Fair enough. This all probably should have been stated properly in this context at the beginning of the discussion, as consensus had already been well established. Sorry to have even gotten involved. --T-dot ( Talk/contribs ) 00:35, 17 February 2009 (UTC)

Deaths notability

I notice that three deaths have been deleted recently from February. Two of those three met the lone WP:Recent years guideline for notability that I can see: articles in at least 10 languages. Is there another metric I'm missing? Does news of their deaths have to meet the 3CR or something? — Ken g6 (talk) 01:43, 19 February 2009 (UTC)

Articles in 10 languages is the minimum requirement, individuals must also be historically and internationally notable. DerbyCountyinNZ 04:20, 19 February 2009 (UTC)

Barack Obama inauguration

Do we need to have that event listed? Is it really such an internationally notable event?
As it is we don't include elections in most, (all?), countries, let alone their inaugurations, so to include his inauguration seems bit much. FFMG (talk) 06:47, 6 January 2009 (UTC)

I'd like to wait and see what the international response is before making a call. Wrad (talk) 15:52, 6 January 2009 (UTC)

UK User here - would vote yes as it will likely get world wide news coverage Fiddley (talk) 23:29, 6 January 2009 (UTC)

Agree with Fiddley. Lots of countries and elections exist, but very few of them receive significant international coverage. This would happen to be one that does. Cosmic Latte (talk) 16:34, 7 January 2009 (UTC)
All previous US Presidential inaugurals are mentioned in the YEAR articles. Why exclude Obama's? GoodDay (talk) 01:13, 8 January 2009 (UTC)
I don't think it should be an automatic thing, but Obama is the first black leader of a G8 nation, so he should make the cut. Wrad (talk) 01:31, 8 January 2009 (UTC)
This has nothing to do with his skin color or heritage. As a non American I always fell to see the obsession with that point, is that the only reason he was elected?
The point is about consistency, we don't mention the elections of just about any country in around the world apart from a chosen few. And we certainly don't mention the inauguration of any other leaders.
His election was mentioned in 2008, but why also mention his inauguration?
Otherwise it would seem only consistent to mention the inauguration of John Atta Mills as newly elected president of Ghana on the 7th, (see the Ghanaian presidential election, 2008 FFMG (talk) 05:22, 8 January 2009 (UTC)
The inauguration of an American president is always newsworthy, therefore Obama's should be included. It will likely be the most televised inauguration in recent history.--jeanne (talk) 08:12, 8 January 2009 (UTC)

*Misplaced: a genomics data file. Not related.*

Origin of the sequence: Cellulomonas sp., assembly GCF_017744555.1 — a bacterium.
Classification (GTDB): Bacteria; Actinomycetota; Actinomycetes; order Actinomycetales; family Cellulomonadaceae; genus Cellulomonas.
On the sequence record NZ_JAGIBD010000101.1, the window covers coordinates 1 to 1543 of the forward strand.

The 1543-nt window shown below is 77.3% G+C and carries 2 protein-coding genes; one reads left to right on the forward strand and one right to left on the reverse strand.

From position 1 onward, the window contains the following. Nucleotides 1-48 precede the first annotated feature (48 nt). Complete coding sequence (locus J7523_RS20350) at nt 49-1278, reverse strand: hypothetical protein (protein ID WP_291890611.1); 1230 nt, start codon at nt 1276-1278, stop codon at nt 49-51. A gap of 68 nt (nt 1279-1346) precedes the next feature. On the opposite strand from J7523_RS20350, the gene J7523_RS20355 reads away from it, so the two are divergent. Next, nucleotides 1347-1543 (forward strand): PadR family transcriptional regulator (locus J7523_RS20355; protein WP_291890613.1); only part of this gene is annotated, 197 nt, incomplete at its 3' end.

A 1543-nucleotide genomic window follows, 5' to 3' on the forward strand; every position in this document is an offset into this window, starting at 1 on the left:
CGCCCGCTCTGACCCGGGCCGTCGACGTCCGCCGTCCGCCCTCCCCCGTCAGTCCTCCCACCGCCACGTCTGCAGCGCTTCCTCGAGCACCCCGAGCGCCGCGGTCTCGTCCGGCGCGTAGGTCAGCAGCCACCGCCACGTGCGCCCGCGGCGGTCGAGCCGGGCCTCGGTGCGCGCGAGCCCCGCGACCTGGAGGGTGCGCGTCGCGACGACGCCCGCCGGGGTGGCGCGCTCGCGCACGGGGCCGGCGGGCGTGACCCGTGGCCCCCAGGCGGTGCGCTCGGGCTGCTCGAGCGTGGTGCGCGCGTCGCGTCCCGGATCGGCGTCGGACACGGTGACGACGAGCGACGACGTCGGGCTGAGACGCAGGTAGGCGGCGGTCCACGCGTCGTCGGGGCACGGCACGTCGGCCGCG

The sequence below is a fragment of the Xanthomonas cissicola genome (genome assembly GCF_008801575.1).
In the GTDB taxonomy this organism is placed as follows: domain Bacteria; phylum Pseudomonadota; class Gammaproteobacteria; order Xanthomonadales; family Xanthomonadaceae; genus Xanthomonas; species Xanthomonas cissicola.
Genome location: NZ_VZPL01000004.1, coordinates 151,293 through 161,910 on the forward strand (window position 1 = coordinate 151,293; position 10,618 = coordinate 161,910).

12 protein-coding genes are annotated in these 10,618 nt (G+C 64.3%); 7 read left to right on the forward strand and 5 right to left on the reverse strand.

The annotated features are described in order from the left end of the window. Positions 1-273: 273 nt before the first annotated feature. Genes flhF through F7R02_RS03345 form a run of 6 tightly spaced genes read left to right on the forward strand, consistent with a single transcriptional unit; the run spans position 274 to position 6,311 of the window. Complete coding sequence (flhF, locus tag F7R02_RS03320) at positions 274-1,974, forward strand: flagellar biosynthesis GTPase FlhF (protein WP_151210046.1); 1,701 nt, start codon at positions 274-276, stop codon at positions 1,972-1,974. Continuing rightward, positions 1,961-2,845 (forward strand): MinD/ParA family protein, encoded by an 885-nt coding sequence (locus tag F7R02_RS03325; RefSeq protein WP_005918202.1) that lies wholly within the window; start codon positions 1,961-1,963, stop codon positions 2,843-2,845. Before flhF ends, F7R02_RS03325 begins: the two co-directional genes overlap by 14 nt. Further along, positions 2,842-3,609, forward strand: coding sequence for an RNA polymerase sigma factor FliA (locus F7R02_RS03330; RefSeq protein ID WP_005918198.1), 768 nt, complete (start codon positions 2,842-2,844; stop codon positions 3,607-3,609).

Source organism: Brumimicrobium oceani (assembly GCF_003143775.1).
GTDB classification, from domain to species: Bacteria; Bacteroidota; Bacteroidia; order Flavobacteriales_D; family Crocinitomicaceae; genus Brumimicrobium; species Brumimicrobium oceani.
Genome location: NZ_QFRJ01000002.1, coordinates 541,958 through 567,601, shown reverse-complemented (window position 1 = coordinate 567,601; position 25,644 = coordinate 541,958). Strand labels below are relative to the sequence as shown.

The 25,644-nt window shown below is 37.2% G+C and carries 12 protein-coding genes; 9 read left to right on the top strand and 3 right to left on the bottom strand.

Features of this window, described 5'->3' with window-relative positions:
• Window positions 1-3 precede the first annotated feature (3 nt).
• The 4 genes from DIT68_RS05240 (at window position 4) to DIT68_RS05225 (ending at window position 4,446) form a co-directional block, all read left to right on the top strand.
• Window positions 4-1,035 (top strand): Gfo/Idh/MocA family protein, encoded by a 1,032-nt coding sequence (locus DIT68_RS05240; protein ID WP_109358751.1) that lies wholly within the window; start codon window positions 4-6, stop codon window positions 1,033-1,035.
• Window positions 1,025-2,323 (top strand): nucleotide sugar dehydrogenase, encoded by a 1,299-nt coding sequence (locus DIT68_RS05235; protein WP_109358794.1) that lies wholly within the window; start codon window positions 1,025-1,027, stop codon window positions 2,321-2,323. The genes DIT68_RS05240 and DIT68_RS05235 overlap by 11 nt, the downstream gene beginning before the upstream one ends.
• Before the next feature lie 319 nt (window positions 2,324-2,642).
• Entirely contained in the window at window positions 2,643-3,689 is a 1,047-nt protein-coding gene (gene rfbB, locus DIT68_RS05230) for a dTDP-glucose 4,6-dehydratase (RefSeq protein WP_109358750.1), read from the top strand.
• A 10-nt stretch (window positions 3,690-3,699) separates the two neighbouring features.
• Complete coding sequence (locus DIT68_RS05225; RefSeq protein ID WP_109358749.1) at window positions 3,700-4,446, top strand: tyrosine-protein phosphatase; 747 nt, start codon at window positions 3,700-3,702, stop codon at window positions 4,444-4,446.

This page is not about news. It is for internationally and historically notable events. Obama is not the first leader of a country to have his/her inauguration broadcast, he is not even the first U.S. President. Therefore on what basis is this internationally notable? DerbyCountyinNZ (talk) 00:05, 11 January 2009 (UTC)
I don't think television was around at the time of George Washington's inauguraton (correct me if I am wrong). I believe that the inauguration of the first African-American president of the United States is a notable and historic event worthy of inclusion. Perhaps we should solicit comments from others editors.--jeanne (talk) 14:48, 12 January 2009 (UTC)
Again, his skin color has nothing to do with it and, once again, I really hope that this is not the only reason he was elected.
In any case, the fact that he is the first Black US president might be notable in the US, but he is certainly not the first black president, (correct me if I am wrong but that's the other 99% of the world population).
But, as the US is one of the super-powers his election was mentioned in the 2008 article, but his inauguration is nothing more than news/trivia.
It is a bit double standard to the extreme that the election and inauguration of one president is mentioned when the election of most other presidents is not even mentioned in the first place. FFMG (talk) 15:56, 12 January 2009 (UTC)
First black president in a G8 nation does it for me. I think most people would agree that matters. Wrad (talk) 16:00, 12 January 2009 (UTC)
Obviously his race matters more in the US that I thought. I cannot wait for the first Gay, Black, Jewish woman to be elected, she will not need any policies to be elected, she could campaign on those facts alone.
In any case, I don't think we should generalize as to what 'most people' would agree. So far it looks like 'most people' don't care.